Ex-minister: Economy ‘too open’ for COVID

• Sands concedes many ‘frazzled’ by call

• But Bahamas ‘will regret’ not tightening

• Warnings of ‘grave danger’ if new curbs


Tribune Business Editor


A former health minister is warning The Bahamas “will regret” failing to impose tougher curbs to control COVID-19 as the economy is “far more open than it ought to be”.

Dr Duane Sands, who held that Cabinet post under the former Minnis administration, acknowledged to Tribune Business that many Bahamians will be “frazzled” by his call given the economy’s still-perilous position but he argued: “Business as usual has to stop.”

Perfectly positioned to assess the pandemic’s ongoing impact as a front-line healthcare worker, he argued that many Bahamians and residents appear to be behaving as if COVID-19 “is not a big deal right now”.

Warning that the situation will “get way worse” unless tougher protocols are put in place, Dr Sands said to do otherwise will be to accept that “we are going to lose scores, if not hundreds more Bahamians” to the pandemic beyond the 605 deaths already confirmed and the 46 cases that have yet to be confirmed.

Quickly asserting that his comments were not intended as criticism of the newly-elected Davis administration, he told this newspaper that the falling COVID-19 case numbers were likely a reflection of the number of persons being tested for the virus rather than the reality on the ground.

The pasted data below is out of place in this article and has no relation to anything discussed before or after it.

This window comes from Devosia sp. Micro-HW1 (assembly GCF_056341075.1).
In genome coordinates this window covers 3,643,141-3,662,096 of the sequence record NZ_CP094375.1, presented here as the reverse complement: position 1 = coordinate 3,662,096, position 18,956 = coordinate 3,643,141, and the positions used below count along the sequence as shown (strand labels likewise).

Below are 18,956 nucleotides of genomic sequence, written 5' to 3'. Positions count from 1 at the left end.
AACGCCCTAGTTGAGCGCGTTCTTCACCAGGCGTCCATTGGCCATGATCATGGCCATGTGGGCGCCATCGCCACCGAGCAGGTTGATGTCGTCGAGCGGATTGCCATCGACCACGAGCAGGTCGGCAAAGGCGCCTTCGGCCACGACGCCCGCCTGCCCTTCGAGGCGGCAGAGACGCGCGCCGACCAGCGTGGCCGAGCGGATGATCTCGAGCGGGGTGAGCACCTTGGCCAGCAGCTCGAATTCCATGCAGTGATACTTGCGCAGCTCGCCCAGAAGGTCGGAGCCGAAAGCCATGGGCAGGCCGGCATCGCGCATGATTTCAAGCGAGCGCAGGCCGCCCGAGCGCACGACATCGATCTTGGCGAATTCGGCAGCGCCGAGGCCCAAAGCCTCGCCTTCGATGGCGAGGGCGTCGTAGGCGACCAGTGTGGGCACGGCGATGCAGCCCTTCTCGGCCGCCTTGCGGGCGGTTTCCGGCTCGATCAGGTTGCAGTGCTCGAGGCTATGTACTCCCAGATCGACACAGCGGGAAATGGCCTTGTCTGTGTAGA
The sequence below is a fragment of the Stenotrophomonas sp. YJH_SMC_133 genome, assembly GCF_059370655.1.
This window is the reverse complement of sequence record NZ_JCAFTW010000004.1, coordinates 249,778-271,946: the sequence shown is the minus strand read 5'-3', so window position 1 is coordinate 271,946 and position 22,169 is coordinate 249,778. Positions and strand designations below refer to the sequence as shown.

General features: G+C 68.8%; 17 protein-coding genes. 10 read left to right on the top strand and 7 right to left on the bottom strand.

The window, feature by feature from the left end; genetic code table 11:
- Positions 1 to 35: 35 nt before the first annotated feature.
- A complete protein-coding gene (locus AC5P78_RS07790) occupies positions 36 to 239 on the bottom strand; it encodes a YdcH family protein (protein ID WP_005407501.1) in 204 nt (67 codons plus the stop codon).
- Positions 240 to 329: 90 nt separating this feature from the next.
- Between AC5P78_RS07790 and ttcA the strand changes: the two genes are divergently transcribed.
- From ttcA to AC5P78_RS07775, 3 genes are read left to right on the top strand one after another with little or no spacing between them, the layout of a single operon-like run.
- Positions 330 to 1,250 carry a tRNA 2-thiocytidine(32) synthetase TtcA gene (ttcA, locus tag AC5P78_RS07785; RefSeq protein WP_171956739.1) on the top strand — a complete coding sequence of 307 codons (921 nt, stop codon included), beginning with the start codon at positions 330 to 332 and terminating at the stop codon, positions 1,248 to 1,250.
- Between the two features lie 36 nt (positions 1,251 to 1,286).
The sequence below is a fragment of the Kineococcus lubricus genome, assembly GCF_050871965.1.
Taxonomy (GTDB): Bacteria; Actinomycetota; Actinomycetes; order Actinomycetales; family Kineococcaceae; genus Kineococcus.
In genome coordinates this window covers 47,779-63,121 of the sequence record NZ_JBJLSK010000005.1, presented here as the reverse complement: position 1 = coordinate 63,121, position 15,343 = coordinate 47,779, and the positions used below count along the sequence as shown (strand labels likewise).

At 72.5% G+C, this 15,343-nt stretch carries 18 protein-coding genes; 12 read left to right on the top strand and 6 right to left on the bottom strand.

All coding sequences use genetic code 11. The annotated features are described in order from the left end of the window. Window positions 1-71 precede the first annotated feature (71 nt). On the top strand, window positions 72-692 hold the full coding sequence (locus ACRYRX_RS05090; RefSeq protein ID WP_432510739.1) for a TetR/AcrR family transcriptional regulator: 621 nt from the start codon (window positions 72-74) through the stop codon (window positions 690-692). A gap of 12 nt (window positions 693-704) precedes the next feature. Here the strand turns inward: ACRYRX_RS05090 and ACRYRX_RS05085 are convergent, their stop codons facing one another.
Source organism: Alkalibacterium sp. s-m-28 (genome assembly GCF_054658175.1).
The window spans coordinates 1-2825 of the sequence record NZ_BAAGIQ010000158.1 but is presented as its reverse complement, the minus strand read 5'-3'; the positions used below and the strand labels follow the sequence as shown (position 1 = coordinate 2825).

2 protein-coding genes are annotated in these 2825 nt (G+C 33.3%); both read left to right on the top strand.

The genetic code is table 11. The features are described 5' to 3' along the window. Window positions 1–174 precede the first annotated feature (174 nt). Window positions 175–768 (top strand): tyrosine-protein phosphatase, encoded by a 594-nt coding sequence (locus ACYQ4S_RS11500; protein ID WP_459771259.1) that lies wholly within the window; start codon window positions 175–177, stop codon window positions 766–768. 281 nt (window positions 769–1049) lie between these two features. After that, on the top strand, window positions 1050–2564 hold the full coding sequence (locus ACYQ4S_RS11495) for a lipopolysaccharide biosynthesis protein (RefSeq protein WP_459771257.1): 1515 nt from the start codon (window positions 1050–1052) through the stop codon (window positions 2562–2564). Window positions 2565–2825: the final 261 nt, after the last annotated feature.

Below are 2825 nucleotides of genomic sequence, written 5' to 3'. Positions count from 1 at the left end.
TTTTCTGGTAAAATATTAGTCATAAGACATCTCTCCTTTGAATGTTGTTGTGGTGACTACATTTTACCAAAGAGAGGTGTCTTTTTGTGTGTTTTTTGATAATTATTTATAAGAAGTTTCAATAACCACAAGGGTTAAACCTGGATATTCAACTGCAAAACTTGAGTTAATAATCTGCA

Instead, Dr Sands pointed to the increase in persons in dying from COVID-19, adding that healthcare facilities were increasingly patients who have become extremely ill with the virus. With healthcare workers, and the system itself, increasingly “overwhelmed and exhausted”, he argued that The Bahamas rapidly needs to “recalibrate” its approach before it becomes too late.

Asked by this newspaper whether the COVID-19 focus had shifted too much to the economy and livelihoods, as opposed to healthcare and lives, Dr Sands replied: “That’s a very important question. The answer is principally an observational view that things seem to be going as if COVID-19 is not a big deal right now.

“Many are operating as if COVID-19 is not as bad in The Bahamas as it really is....... We are seeing a surge, a significant surge, and we do not have the capacity to deal with the sick patients that are coming up.

“When you look at the stress on the overall healthcare system, in a simplified way we are far more open than we ought to be given the fact COVID-19 is out of control and I fear it’s going to get way worse,” he continued.

“On the preventative side, business as usual has to stop. I get that people are frazzled with that, given the fragility of the economy, but I think we will regret it if we don’t.

“There have been 605 deaths from COVID already, and 46 unknowns. When you look at those numbers and compare the number of deaths per capita with other countries in the world, we are not doing well at all.”

Dr Sands made no mention of lockdowns or some of the more draconian measures employed by the Minnis administration in 2020, but just mentioning the need for further restrictions will likely chill both consumers and businesses who will fear such action could further setback the Bahamian economy.

The situation also highlights the delicate balancing act that The Bahamas continues to face in re-opening its economy, and preserving jobs and incomes, while still containing COVID-19. Business owners and executives, not surprisingly, reacted negatively to calls for renewed restrictions while praising Dr Sands and conceding his views cannot be ignored.